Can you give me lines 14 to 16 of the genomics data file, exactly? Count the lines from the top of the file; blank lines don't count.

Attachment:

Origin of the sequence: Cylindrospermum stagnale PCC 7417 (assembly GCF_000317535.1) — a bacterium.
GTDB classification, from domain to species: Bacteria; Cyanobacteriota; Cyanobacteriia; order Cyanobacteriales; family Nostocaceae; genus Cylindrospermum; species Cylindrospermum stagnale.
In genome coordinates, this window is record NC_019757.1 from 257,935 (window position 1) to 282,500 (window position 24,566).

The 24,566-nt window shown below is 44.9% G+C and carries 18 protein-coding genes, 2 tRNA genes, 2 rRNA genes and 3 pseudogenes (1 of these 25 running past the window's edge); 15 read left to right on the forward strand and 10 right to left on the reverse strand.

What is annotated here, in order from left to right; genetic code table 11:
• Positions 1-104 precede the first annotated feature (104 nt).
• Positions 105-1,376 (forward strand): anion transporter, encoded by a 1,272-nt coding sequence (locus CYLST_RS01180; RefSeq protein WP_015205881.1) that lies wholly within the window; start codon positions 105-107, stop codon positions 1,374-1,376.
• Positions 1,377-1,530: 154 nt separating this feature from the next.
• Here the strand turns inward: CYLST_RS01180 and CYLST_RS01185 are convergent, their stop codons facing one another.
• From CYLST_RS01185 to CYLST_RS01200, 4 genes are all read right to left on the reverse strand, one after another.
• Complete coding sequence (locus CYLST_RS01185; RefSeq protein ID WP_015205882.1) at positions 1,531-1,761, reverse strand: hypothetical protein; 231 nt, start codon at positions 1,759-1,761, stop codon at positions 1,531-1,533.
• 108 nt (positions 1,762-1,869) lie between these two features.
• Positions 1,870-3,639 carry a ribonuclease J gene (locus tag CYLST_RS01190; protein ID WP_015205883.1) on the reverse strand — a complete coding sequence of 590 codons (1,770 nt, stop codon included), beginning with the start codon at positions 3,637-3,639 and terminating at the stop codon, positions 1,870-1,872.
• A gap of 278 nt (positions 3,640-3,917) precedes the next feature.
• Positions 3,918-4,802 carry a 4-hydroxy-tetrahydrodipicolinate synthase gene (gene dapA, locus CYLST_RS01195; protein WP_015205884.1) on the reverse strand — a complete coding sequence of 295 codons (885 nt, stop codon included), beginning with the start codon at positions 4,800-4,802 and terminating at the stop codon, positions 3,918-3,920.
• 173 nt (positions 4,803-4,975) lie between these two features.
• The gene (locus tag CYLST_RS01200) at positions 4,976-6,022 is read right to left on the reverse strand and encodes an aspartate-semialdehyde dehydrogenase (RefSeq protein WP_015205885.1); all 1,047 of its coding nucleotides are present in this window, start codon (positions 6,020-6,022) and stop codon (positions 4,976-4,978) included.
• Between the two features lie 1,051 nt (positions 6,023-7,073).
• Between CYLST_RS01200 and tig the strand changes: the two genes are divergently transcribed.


• A gap of 278 nt (positions 3,640-3,917) precedes the next feature.
• Positions 3,918-4,802 carry a 4-hydroxy-tetrahydrodipicolinate synthase gene (gene dapA, locus CYLST_RS01195; protein WP_015205884.1) on the reverse strand — a complete coding sequence of 295 codons (885 nt, stop codon included), beginning with the start codon at positions 4,800-4,802 and terminating at the stop codon, positions 3,918-3,920.
• 173 nt (positions 4,803-4,975) lie between these two features.